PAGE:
- Tommy flips out after discovering that they had interviewed Schklair (someone he explicitly told them to stay away from).
- After traveling to New York to meet with Tommy and continue filming, they receive an email (from Tommy using a pseudonym) stating that he was no longer interested in participating, and wouldn't be in New York.
- Despite the setback, they continue to NY to film b-roll footage, and randomly find Tommy eating at a deli.
- Three years into filming, the documentary filmmakers reconnect with Tommy & Greg at a book signing. They all have dinner together, and Tommy encourages them to complete the film.
- James Franco acquires the film rights to The Room co-star Greg Sestero's tell-all book, The Disaster Artist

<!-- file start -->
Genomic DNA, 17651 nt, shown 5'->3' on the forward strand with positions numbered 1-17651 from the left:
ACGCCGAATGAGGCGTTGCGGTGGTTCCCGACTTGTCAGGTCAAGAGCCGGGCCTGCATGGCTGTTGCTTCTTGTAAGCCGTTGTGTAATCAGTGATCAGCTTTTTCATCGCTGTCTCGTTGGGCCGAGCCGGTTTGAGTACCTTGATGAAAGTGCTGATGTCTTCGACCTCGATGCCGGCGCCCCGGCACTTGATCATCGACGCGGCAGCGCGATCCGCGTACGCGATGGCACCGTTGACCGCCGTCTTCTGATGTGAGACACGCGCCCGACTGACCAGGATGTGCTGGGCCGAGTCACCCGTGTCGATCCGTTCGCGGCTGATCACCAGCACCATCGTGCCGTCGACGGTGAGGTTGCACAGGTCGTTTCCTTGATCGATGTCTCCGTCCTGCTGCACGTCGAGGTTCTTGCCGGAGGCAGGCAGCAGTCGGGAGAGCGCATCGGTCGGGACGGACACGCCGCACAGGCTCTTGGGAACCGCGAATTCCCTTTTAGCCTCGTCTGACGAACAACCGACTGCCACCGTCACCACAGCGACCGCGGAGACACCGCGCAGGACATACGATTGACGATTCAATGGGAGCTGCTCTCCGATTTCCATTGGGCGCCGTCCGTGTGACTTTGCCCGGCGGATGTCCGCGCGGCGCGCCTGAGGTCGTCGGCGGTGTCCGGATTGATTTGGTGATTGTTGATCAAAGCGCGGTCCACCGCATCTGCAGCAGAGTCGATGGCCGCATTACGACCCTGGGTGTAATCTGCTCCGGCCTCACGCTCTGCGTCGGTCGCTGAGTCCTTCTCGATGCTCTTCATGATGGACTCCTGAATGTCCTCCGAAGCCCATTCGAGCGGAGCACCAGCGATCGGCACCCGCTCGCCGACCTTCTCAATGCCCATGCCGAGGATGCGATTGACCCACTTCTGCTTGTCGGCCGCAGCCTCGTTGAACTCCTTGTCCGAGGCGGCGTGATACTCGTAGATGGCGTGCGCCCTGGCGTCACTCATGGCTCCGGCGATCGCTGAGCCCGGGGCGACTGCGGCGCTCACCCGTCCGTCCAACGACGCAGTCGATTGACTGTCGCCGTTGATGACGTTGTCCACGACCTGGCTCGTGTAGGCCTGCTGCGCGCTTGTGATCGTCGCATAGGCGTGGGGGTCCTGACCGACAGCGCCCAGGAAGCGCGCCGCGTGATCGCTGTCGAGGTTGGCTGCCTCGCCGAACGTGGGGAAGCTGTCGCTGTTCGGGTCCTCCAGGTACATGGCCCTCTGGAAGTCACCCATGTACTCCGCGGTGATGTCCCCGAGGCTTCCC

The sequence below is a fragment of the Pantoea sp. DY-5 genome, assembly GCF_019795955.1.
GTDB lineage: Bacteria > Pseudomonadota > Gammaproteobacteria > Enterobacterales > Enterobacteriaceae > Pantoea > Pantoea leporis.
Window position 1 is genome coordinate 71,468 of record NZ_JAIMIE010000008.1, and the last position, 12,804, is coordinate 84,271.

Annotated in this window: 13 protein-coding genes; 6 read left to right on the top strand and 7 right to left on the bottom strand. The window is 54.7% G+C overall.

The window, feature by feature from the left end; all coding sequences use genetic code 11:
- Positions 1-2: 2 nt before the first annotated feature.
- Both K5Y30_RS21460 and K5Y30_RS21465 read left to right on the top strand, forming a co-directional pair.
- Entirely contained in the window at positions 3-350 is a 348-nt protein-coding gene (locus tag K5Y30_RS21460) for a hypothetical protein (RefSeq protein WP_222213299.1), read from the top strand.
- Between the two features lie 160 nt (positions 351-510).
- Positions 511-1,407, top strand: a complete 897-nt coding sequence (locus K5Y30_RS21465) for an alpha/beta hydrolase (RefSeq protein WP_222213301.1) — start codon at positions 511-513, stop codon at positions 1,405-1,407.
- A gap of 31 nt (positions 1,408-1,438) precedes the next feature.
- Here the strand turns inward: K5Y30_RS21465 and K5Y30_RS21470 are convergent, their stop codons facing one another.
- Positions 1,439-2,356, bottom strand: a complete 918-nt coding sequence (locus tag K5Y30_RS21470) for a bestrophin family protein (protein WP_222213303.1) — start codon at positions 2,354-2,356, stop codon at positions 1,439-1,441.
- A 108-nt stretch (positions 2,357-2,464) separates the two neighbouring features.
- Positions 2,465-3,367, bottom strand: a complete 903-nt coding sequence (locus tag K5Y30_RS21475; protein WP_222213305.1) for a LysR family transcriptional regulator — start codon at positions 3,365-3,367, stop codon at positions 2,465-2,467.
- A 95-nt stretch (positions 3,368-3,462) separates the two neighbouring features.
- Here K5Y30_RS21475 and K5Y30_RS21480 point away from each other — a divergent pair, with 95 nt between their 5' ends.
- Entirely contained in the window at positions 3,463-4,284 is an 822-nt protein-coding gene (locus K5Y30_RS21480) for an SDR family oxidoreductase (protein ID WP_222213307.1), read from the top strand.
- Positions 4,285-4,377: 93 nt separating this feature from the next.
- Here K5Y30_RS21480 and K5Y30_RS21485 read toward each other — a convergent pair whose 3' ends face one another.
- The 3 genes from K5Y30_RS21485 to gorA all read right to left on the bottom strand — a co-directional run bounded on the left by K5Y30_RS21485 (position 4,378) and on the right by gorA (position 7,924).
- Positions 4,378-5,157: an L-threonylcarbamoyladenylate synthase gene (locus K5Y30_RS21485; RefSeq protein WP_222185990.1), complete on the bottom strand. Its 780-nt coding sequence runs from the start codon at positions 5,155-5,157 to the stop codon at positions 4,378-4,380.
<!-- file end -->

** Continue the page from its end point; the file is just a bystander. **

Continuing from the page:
, and starts shooting his movie. It is later revealed that Tommy sold the rights to his "life-story" to Franco as well.
- Tommy suddenly has a reverse-course, and threatens legal action while trying to shut down the documentary Kickstarter campaign to finance the film, forcing them to remove the trailer and any mention of Wiseau.
- Filming of Room Full of Spoons is completed.
- Tommy Wiseau preemptively attacks the documentary film, going so far as to post a video on youtube
accusing the filmmakers of "bulling" [sic] and exploiting 'The Room' fans.
- 'Room Full of Spoons' premiers at theaters in Canada, the UK and the US.
- Further distribution of the doc is impeded for unknown reasons. Kickstarter contributors who were promised DVD copies do not receive them.
- The official Twitter account of 'Room Full of Spoons'
posts an open letter entitled "This is why you haven't seen Room Full of Spoons... yet."